Within moments of showing up at Giannetto’s farm, a scrubby stretch of pastures and vineyards a few miles outside the southern Sardinian town of Dolianova, the old man decides that we ought to slaughter a goat. I think momentarily about protesting that a whole beast is too much food for the five people on the farm that day. But I feel it would be rude to refuse the hospitality, as it is woven deeply into the shepherding culture of inland Sardinia. Plus, Giannetto may be graying and portly, but he’s still built like a brick wall. Even a friendly don’t-sweat-it slap on the back with his André the Giant hands would probably send me flying. So I just nod. Within minutes, Giannetto vanishes over a hillock, only to return swinging a baby goat upside-down by the legs; Sardinian tradition maintains that young animals have the most delicious flesh. The kid looks about nonchalantly and does not so much as bleat.
As prodigious head-to-hoof eaters, farmers like Giannetto can render a lot of meat off of even a little corpse like this one. Depending on the occasion, the creature’s blood can be used for a soup like sanguinaccio. The organs can be skewered and wrapped in intestine and diaphragm to make the savory holiday treat su cordula, although the kidneys and testicles are often roasted on their own, and the liver is sometimes eaten raw at the site of the slaughter. The whole goat can be roughly quartered and roasted over an open flame. And if you manage to catch the kid at just the right age—between two and three months old, before it’s started eating grass—you can even make a potent (and ostensibly illegal) form of soft cheese out of the mother’s milk in its raw, steaming stomach.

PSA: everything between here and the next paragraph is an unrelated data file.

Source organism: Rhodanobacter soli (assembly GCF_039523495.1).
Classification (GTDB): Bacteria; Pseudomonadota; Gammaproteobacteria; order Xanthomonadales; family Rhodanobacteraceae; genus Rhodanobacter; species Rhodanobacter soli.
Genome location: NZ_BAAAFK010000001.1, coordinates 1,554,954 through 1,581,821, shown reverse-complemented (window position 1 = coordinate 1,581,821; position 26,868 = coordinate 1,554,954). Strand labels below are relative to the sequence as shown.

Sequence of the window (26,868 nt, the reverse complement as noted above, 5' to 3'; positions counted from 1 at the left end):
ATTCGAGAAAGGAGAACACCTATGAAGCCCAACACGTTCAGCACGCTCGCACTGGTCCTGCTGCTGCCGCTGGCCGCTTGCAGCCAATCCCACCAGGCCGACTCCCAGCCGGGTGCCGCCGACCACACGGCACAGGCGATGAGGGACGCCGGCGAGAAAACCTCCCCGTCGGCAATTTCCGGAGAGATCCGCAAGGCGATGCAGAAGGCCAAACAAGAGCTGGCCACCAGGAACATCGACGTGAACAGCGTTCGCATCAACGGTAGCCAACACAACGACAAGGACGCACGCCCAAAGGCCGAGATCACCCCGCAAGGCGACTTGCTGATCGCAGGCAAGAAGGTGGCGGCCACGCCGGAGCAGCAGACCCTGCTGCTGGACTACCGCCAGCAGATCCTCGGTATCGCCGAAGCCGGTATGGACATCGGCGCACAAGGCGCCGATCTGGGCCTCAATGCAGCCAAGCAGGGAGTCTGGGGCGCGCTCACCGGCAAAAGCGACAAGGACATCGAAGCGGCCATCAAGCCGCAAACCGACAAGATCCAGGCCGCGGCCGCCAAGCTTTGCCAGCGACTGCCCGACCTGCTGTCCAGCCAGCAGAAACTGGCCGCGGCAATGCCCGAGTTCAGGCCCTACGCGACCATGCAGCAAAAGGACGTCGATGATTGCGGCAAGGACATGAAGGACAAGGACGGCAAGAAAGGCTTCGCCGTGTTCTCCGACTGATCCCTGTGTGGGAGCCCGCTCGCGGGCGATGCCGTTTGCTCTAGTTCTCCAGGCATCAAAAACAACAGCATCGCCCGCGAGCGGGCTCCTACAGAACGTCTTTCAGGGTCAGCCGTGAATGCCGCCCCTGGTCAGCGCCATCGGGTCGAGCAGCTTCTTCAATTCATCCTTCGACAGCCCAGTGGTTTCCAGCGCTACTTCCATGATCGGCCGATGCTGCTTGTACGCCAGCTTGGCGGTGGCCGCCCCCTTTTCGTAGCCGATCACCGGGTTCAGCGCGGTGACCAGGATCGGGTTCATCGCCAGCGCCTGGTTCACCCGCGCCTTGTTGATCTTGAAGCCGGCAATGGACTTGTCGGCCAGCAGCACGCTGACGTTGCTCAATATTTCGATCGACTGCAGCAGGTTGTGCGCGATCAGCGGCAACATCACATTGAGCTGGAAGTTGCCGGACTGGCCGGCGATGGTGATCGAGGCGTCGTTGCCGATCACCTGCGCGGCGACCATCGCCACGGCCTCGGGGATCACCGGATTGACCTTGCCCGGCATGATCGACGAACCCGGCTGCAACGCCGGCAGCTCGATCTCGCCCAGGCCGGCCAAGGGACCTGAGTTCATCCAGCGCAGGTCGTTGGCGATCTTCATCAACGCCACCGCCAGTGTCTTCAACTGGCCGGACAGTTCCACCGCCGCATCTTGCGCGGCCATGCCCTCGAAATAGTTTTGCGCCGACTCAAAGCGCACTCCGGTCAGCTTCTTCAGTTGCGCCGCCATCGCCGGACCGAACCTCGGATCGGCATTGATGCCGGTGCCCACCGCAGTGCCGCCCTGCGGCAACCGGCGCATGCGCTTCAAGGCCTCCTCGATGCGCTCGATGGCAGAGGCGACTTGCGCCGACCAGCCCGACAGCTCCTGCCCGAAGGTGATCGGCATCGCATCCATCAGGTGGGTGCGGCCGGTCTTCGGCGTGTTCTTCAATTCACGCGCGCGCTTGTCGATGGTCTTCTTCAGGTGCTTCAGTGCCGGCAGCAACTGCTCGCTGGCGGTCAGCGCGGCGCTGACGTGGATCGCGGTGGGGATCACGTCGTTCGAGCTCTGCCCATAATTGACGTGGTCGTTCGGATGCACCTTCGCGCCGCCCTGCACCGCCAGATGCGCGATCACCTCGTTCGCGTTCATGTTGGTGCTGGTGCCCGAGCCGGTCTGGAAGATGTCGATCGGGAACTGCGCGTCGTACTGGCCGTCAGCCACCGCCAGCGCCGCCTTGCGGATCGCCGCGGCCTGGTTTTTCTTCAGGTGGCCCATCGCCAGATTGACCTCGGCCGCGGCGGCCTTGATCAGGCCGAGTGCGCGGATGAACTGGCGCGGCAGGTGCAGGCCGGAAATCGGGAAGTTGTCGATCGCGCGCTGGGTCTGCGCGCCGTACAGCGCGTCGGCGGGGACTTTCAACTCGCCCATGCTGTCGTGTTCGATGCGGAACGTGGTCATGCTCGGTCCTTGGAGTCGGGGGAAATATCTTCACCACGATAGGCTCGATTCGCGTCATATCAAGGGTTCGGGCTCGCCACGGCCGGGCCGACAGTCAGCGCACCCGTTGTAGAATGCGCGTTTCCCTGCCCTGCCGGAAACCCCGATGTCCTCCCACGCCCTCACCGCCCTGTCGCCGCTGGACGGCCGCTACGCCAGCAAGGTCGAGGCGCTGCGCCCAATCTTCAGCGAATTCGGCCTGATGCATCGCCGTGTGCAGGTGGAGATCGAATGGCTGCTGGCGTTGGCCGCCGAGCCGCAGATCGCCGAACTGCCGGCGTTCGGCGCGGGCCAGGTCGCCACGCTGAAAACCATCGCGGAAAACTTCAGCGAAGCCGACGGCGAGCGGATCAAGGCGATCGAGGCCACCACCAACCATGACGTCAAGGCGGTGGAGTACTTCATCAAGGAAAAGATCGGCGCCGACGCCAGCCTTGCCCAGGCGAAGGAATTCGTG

This peculiar cheese—known as caligù or su callu, depending on whom you talk to—is one of Sardinia’s lesser-known but more ubiquitous specialties. It’s also one of the most primal dairy products you’ll encounter in the modern world. Upon killing a kid, a farmer simply takes its milk-filled stomach, ties it off in a tight knot or sews it shut, perhaps covers it in mesh to keep the flies off, then hangs it from the ceiling of a cool, dark room. He then waits for a few months until the natural rennet within curdles and hardens the milk into a thick, creamy cheese and desiccation tightens the gut into a pungent, leathery rind.